Dependability Research at Newcastle

Brian Randell

A formal research project, to investigate system reliability started at Newcastle in 1971, sponsored by the Science Research Council as it then was called. The proposal that led to this project had its origins in a single (very long) coffee break, in the then-subterranean Computing Laboratory common room, during which Jim Eve and I talked over how to react to the impending visit from some Science Research Council officials - who had asked to visit the Laboratory to find out why Newcastle had not been applying for funding from them. By lunch time we had the basics of an ambitious plan to study the problem of coping with residual (software) design faults. (This was at a time when the conventional academic research attitude to software faults was that there shouldn't be any!)

The Science Research Council were understandably taken aback by the level of ambition (i.e. cost) of our project proposal - and initially gave us just a small grant to undertake a survey of existing industrial practice related to fault tolerant computing - the report that was produced also served as the basis for an invited talk at IFIP entitled Operating Systems: The Problems Of Performance and Reliability [Randell 1971].

We eventually got our major funding - it enabled us to employ several young Research Associates, two of whom have been at Newcastle ever since, namely Tom Anderson and Ron Kerr, and to purchase four PDP11/45 computers. (We first had to persuade the Department of Trade and Industry that we should be allowed to purchase something other than Modular-1 computers, something they were very reluctant to accept even when we showed them a letter we had obtained from Iann Barron, the chief designer of the Modular-1, agreeing with our choice of equipment.) The project grew, and soon involved such others as Jim Horning, Hugh Lauer, and Mike Melliar-Smith. It was these three and I who in 1974 produced the first paper on recovery blocks [Horning, Lauer et al. 1974]. The Newcastle team, and others elsewhere, went on to develop these ideas extensively - a detailed account of these developments, entitled The Evolution of the Recovery Block Concept was prepared by Jie Xu and myself recently as the chapter for the book "Software Fault Tolerance" [Randell and Xu 1995].

Another development of lasting interest has proved to our work on improved definitions of the basic ideas involved in fault tolerance. In the 1970s hardware engineers took various particular types of fault (stuck-at-zero, stuck-at-one, etc.) which might occur within a system as the starting point for their definitions of terms such as system reliability and system availability. We felt in need of a more general set of concepts and definitions in order to deal with design faults. And of course we wanted these definitions to be properly recursive, so that we could adequately discuss problems that might occur either within or between system components at any level of a system.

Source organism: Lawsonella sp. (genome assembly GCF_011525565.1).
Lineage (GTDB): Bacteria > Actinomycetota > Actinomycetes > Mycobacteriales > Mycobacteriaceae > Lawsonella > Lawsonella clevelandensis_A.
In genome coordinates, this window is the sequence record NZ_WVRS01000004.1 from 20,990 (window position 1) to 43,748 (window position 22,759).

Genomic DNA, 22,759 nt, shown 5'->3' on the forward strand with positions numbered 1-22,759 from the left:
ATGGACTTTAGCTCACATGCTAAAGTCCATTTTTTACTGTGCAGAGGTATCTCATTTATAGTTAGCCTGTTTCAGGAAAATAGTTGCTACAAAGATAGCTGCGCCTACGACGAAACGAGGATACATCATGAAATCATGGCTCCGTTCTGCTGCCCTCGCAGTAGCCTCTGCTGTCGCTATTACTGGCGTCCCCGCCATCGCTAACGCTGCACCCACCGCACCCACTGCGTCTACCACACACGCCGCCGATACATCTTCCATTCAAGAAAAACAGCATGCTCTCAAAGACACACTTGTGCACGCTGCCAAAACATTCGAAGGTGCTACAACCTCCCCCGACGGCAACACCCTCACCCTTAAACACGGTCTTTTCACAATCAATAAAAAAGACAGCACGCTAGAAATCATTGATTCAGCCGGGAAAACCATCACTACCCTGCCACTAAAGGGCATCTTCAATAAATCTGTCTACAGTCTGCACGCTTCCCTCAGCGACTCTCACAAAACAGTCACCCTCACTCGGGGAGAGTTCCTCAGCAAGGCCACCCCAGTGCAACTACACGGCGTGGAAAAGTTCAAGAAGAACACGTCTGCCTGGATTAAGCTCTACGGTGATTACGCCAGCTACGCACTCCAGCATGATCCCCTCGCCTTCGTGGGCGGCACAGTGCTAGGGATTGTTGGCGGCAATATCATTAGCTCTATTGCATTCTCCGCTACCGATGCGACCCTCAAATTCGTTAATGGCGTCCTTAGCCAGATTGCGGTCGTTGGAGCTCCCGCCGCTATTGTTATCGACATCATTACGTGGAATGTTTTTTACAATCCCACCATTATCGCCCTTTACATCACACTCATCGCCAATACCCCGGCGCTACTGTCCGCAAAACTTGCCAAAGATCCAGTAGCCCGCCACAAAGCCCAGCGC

The alternative approach that we developed, starting in 1977 [Melliar- Smith and Randell 1977] , took as its starting point the notion of failure, whether of a system or a system component, to provide its intended services. Depending on circumstances, the failures of interest could concern differing aspects of the services. The ensuing generality of our definitions of terms thus led us to start using the term "reliability" in what most other people thought was an unacceptably general way, for example to include "safety" and "security" as special cases! It was our French colleague, Jean-Claude Laprie of LAAS-CNRS, who came to our linguistic and conceptual rescue by proposing the use of the term "dependability" instead, so that "reliability" could retain its more conventional meaning [Laprie 1985].

Work has continued at Newcastle on dependability ever since. Tom Anderson, who had gone on to lead a major project on evaluating recovery blocks, using a Naval Command & Control application as the testbed [Anderson, Barrett et al. 1985] , later set up the Centre for Software Reliability (CSR). This Centre has since then housed a growing program of research, including Newcastle's contribution to the joint Newcastle/York British Aerospace-funded Dependable Computing Systems Centre. CSR has also been very active in technology transfer, operating two industrial "community clubs", originally sponsored by DTI but now self-financing with a total of 2,500 members.

Another outgrowth of the original reliability project was Newcastle's now separate, but still closely-related, research on Distributed Systems, led by Santosh Shrivastava. The reliability project had initially concerned itself with sequential programs, then with concurrent ones, and then with the problems of fault tolerance in distributed systems - almost by accident we invented the Newcastle Connection - but that story is told in the account of the work of our Dependability Research Group.